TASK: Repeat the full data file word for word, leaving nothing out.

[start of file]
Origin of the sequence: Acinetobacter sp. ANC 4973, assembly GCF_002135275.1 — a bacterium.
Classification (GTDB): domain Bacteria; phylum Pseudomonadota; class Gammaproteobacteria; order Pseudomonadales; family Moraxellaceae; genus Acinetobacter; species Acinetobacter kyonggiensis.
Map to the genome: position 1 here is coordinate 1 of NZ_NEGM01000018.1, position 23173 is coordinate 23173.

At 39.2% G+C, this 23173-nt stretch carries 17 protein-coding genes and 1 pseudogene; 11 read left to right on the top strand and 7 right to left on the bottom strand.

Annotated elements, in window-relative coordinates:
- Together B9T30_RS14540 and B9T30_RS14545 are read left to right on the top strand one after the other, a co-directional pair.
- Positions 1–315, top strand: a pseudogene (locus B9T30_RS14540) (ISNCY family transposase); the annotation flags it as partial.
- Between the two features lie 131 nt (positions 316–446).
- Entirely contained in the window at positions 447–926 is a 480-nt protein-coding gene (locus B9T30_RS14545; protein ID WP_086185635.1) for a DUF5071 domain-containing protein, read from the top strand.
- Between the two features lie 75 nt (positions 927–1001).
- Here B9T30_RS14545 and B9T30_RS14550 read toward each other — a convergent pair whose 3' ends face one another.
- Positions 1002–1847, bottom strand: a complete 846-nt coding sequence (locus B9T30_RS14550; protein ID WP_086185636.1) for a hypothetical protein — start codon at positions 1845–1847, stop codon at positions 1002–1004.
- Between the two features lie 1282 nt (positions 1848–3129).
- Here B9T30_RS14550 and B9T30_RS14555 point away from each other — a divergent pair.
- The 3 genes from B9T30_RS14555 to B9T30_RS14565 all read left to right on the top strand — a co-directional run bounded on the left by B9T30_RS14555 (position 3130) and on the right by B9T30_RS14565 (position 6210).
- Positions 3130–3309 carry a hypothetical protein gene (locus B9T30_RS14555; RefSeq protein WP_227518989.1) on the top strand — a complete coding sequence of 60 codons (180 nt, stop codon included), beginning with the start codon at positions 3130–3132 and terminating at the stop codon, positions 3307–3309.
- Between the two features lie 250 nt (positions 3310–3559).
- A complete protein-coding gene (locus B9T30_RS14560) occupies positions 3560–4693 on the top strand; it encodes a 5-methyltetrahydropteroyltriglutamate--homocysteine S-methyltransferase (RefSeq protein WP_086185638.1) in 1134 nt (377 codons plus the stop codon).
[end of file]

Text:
Origin of the sequence: Acinetobacter sp. ANC 4973, assembly GCF_002135275.1 — a bacterium.
Classification (GTDB): domain Bacteria; phylum Pseudomonadota; class Gammaproteobacteria; order Pseudomonadales; family Moraxellaceae; genus Acinetobacter; species Acinetobacter kyonggiensis.
Map to the genome: position 1 here is coordinate 1 of NZ_NEGM01000018.1, position 23173 is coordinate 23173.

At 39.2% G+C, this 23173-nt stretch carries 17 protein-coding genes and 1 pseudogene; 11 read left to right on the top strand and 7 right to left on the bottom strand.

Annotated elements, in window-relative coordinates:
- Together B9T30_RS14540 and B9T30_RS14545 are read left to right on the top strand one after the other, a co-directional pair.
- Positions 1–315, top strand: a pseudogene (locus B9T30_RS14540) (ISNCY family transposase); the annotation flags it as partial.
- Between the two features lie 131 nt (positions 316–446).
- Entirely contained in the window at positions 447–926 is a 480-nt protein-coding gene (locus B9T30_RS14545; protein ID WP_086185635.1) for a DUF5071 domain-containing protein, read from the top strand.
- Between the two features lie 75 nt (positions 927–1001).
- Here B9T30_RS14545 and B9T30_RS14550 read toward each other — a convergent pair whose 3' ends face one another.
- Positions 1002–1847, bottom strand: a complete 846-nt coding sequence (locus B9T30_RS14550; protein ID WP_086185636.1) for a hypothetical protein — start codon at positions 1845–1847, stop codon at positions 1002–1004.
- Between the two features lie 1282 nt (positions 1848–3129).
- Here B9T30_RS14550 and B9T30_RS14555 point away from each other — a divergent pair.
- The 3 genes from B9T30_RS14555 to B9T30_RS14565 all read left to right on the top strand — a co-directional run bounded on the left by B9T30_RS14555 (position 3130) and on the right by B9T30_RS14565 (position 6210).
- Positions 3130–3309 carry a hypothetical protein gene (locus B9T30_RS14555; RefSeq protein WP_227518989.1) on the top strand — a complete coding sequence of 60 codons (180 nt, stop codon included), beginning with the start codon at positions 3130–3132 and terminating at the stop codon, positions 3307–3309.
- Between the two features lie 250 nt (positions 3310–3559).
- A complete protein-coding gene (locus B9T30_RS14560) occupies positions 3560–4693 on the top strand; it encodes a 5-methyltetrahydropteroyltriglutamate--homocysteine S-methyltransferase (RefSeq protein WP_086185638.1) in 1134 nt (377 codons plus the stop codon).